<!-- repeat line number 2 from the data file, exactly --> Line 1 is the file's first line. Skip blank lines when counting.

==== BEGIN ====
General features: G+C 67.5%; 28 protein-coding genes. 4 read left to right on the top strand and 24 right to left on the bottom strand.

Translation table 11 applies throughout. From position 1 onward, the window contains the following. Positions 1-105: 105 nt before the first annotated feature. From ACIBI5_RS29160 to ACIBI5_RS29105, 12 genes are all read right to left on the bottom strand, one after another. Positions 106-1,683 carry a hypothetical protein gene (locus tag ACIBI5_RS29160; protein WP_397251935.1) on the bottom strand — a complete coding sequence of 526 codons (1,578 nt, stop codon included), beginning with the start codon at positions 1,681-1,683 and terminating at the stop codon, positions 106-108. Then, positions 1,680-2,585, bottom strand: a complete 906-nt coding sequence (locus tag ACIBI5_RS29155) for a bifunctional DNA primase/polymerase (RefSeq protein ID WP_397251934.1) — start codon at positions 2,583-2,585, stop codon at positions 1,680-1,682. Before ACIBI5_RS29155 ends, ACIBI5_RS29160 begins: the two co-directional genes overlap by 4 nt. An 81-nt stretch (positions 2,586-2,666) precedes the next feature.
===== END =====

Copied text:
Translation table 11 applies throughout. From position 1 onward, the window contains the following. Positions 1-105: 105 nt before the first annotated feature. From ACIBI5_RS29160 to ACIBI5_RS29105, 12 genes are all read right to left on the bottom strand, one after another. Positions 106-1,683 carry a hypothetical protein gene (locus tag ACIBI5_RS29160; protein WP_397251935.1) on the bottom strand — a complete coding sequence of 526 codons (1,578 nt, stop codon included), beginning with the start codon at positions 1,681-1,683 and terminating at the stop codon, positions 106-108. Then, positions 1,680-2,585, bottom strand: a complete 906-nt coding sequence (locus tag ACIBI5_RS29155) for a bifunctional DNA primase/polymerase (RefSeq protein ID WP_397251934.1) — start codon at positions 2,583-2,585, stop codon at positions 1,680-1,682. Before ACIBI5_RS29155 ends, ACIBI5_RS29160 begins: the two co-directional genes overlap by 4 nt. An 81-nt stretch (positions 2,586-2,666) precedes the next feature.